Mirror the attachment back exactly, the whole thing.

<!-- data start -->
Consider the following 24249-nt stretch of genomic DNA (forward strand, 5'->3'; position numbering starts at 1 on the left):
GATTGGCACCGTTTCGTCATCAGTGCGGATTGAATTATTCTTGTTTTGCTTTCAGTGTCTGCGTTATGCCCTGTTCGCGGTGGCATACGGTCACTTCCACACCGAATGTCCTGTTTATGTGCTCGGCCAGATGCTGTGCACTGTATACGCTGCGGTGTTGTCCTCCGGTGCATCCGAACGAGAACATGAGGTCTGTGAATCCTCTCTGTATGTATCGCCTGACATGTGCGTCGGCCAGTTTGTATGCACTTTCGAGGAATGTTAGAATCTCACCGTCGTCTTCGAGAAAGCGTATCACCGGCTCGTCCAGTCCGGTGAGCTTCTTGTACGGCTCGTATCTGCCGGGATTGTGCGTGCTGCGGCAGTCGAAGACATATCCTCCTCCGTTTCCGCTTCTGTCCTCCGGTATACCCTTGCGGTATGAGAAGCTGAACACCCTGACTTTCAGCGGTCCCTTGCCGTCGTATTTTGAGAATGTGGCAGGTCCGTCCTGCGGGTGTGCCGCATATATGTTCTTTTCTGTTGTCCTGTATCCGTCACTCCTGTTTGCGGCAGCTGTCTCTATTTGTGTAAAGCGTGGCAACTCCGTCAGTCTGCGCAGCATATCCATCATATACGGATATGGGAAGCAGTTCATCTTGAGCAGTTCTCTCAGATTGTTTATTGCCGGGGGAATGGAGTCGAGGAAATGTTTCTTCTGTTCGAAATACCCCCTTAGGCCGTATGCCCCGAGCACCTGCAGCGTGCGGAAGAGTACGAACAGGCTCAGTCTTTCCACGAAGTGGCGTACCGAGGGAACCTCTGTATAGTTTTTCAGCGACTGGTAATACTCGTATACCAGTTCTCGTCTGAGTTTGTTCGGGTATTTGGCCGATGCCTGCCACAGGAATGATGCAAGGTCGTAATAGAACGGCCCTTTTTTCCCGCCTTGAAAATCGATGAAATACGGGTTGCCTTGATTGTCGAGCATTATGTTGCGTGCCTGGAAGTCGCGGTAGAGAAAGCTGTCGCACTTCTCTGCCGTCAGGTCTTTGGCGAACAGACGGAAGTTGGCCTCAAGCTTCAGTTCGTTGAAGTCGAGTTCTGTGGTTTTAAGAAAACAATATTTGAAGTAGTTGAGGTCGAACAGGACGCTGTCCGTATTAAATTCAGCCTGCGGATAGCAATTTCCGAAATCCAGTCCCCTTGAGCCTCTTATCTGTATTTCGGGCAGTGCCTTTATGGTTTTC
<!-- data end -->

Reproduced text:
Consider the following 24249-nt stretch of genomic DNA (forward strand, 5'->3'; position numbering starts at 1 on the left):
GATTGGCACCGTTTCGTCATCAGTGCGGATTGAATTATTCTTGTTTTGCTTTCAGTGTCTGCGTTATGCCCTGTTCGCGGTGGCATACGGTCACTTCCACACCGAATGTCCTGTTTATGTGCTCGGCCAGATGCTGTGCACTGTATACGCTGCGGTGTTGTCCTCCGGTGCATCCGAACGAGAACATGAGGTCTGTGAATCCTCTCTGTATGTATCGCCTGACATGTGCGTCGGCCAGTTTGTATGCACTTTCGAGGAATGTTAGAATCTCACCGTCGTCTTCGAGAAAGCGTATCACCGGCTCGTCCAGTCCGGTGAGCTTCTTGTACGGCTCGTATCTGCCGGGATTGTGCGTGCTGCGGCAGTCGAAGACATATCCTCCTCCGTTTCCGCTTCTGTCCTCCGGTATACCCTTGCGGTATGAGAAGCTGAACACCCTGACTTTCAGCGGTCCCTTGCCGTCGTATTTTGAGAATGTGGCAGGTCCGTCCTGCGGGTGTGCCGCATATATGTTCTTTTCTGTTGTCCTGTATCCGTCACTCCTGTTTGCGGCAGCTGTCTCTATTTGTGTAAAGCGTGGCAACTCCGTCAGTCTGCGCAGCATATCCATCATATACGGATATGGGAAGCAGTTCATCTTGAGCAGTTCTCTCAGATTGTTTATTGCCGGGGGAATGGAGTCGAGGAAATGTTTCTTCTGTTCGAAATACCCCCTTAGGCCGTATGCCCCGAGCACCTGCAGCGTGCGGAAGAGTACGAACAGGCTCAGTCTTTCCACGAAGTGGCGTACCGAGGGAACCTCTGTATAGTTTTTCAGCGACTGGTAATACTCGTATACCAGTTCTCGTCTGAGTTTGTTCGGGTATTTGGCCGATGCCTGCCACAGGAATGATGCAAGGTCGTAATAGAACGGCCCTTTTTTCCCGCCTTGAAAATCGATGAAATACGGGTTGCCTTGATTGTCGAGCATTATGTTGCGTGCCTGGAAGTCGCGGTAGAGAAAGCTGTCGCACTTCTCTGCCGTCAGGTCTTTGGCGAACAGACGGAAGTTGGCCTCAAGCTTCAGTTCGTTGAAGTCGAGTTCTGTGGTTTTAAGAAAACAATATTTGAAGTAGTTGAGGTCGAACAGGACGCTGTCCGTATTAAATTCAGCCTGCGGATAGCAATTTCCGAAATCCAGTCCCCTTGAGCCTCTTATCTGTATTTCGGGCAGTGCCTTTATGGTTTTC